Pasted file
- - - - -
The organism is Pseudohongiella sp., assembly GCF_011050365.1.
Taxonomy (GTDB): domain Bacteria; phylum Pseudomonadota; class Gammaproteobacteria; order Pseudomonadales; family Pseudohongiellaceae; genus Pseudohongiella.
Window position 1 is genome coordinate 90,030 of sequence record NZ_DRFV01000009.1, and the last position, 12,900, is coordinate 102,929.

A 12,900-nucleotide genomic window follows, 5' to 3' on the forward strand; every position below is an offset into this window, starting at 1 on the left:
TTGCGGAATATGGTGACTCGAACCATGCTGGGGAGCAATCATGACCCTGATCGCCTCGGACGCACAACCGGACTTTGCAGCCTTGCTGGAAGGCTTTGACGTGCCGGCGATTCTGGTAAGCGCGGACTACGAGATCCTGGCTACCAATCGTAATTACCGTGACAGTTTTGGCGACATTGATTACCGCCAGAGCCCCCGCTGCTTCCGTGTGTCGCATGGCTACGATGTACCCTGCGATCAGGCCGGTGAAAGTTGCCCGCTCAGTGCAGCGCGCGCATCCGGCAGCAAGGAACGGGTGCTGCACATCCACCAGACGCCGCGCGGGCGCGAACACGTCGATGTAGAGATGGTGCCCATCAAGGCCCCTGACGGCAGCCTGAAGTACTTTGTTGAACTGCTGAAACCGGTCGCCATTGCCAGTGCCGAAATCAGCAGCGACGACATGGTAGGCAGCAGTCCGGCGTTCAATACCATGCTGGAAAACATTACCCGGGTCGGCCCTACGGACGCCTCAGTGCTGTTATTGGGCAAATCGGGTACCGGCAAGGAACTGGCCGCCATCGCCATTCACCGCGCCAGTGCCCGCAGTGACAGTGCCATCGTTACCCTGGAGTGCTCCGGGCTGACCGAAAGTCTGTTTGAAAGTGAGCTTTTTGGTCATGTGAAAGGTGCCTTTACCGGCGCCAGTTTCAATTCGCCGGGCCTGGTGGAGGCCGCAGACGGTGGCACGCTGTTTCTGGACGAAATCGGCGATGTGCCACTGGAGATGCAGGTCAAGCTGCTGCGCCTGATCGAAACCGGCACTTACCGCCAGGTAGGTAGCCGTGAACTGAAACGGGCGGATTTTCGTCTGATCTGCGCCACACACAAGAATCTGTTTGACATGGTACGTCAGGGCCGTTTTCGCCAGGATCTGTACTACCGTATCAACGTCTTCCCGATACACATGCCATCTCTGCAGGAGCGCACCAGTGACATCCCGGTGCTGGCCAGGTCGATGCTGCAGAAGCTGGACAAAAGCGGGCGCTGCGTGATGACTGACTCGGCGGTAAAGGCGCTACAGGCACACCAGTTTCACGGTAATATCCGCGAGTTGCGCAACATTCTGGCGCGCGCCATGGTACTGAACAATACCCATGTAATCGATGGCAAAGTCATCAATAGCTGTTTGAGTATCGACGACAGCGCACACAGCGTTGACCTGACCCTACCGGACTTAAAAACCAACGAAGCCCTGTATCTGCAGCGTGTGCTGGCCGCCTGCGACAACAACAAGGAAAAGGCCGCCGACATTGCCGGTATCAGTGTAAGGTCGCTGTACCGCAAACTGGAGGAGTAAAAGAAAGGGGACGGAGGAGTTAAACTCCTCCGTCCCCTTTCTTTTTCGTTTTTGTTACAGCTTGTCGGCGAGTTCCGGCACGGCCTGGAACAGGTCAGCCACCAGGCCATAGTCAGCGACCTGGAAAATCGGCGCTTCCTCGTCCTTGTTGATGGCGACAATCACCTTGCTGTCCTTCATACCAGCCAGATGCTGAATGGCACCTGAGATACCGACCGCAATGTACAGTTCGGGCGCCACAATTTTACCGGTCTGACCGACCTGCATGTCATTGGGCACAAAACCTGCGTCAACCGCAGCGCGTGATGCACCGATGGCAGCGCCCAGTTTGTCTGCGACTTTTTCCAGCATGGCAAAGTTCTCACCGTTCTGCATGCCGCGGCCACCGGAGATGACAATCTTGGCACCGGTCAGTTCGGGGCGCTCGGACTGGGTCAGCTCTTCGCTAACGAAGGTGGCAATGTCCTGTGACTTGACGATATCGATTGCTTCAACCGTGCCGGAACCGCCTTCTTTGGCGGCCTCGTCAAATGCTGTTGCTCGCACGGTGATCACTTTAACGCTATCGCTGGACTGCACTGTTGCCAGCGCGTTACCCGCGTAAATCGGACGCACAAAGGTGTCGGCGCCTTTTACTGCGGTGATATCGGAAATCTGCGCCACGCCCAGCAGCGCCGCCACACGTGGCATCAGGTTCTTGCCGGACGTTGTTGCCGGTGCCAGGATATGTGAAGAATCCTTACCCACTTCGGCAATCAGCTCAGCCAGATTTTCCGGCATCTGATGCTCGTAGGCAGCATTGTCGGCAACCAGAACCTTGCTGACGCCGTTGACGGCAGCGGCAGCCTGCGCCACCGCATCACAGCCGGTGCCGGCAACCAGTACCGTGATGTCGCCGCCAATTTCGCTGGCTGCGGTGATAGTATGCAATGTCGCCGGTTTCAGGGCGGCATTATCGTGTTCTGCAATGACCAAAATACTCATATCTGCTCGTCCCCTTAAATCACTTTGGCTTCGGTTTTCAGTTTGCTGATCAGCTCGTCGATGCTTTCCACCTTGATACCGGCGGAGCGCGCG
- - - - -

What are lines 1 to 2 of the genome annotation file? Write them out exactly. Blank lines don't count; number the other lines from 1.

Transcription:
The organism is Pseudohongiella sp., assembly GCF_011050365.1.
Taxonomy (GTDB): domain Bacteria; phylum Pseudomonadota; class Gammaproteobacteria; order Pseudomonadales; family Pseudohongiellaceae; genus Pseudohongiella.